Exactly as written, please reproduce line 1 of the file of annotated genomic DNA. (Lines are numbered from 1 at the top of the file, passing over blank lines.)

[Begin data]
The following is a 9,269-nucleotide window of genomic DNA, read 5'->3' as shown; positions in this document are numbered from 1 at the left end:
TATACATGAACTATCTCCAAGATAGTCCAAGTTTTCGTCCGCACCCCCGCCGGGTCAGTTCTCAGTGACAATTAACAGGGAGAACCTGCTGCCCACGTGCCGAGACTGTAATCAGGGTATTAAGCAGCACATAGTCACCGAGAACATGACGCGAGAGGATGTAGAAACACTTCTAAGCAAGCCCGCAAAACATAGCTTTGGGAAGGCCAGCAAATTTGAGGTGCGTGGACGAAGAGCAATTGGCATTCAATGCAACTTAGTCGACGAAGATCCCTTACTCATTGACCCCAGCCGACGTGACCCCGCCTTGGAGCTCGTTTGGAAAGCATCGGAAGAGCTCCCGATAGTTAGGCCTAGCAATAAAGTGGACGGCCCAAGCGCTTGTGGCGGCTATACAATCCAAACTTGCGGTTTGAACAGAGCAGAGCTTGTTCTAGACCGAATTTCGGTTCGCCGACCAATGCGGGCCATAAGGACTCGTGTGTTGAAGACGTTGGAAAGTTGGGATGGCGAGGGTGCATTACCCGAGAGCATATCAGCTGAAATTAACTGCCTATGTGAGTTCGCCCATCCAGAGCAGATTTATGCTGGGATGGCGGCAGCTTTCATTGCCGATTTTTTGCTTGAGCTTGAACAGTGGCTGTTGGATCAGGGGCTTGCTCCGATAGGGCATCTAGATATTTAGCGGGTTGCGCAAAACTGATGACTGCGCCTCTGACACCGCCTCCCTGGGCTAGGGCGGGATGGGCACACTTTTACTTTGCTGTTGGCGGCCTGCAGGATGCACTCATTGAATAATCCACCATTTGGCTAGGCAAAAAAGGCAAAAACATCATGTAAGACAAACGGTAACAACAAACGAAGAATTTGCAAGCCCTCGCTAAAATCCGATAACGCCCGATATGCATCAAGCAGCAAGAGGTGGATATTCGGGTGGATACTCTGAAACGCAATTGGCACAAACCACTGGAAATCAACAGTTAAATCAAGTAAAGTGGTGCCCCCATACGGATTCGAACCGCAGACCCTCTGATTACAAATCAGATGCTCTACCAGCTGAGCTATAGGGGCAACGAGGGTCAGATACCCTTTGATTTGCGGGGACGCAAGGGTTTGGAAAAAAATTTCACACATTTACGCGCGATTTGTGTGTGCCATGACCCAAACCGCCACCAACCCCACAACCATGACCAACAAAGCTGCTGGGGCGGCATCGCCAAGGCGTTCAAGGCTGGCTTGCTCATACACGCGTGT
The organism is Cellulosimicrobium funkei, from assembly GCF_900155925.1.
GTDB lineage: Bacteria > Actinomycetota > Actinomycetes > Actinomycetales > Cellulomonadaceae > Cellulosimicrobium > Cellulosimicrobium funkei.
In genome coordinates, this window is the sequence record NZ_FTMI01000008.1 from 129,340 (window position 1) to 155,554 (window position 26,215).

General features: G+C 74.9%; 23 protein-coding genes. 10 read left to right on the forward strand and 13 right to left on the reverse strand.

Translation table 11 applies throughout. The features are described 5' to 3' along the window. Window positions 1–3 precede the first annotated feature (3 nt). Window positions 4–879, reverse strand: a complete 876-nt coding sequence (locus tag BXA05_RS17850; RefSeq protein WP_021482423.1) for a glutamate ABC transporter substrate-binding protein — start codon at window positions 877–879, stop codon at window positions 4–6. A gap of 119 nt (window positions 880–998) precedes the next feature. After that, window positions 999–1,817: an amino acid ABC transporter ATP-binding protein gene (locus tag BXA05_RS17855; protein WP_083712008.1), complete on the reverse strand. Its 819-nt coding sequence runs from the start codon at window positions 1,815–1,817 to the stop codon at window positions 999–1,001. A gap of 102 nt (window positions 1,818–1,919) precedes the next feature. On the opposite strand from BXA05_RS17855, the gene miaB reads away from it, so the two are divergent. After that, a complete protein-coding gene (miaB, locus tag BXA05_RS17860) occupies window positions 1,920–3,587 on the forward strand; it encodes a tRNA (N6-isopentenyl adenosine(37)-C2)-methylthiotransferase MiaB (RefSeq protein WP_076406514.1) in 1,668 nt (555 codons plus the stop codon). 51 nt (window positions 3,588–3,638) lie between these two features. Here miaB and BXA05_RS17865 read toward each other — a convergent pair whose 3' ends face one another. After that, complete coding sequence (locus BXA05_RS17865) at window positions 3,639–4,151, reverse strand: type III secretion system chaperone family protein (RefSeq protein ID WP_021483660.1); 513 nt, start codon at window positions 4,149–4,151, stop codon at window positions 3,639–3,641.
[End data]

The following is a 9,269-nucleotide window of genomic DNA, read 5'->3' as shown; positions in this document are numbered from 1 at the left end: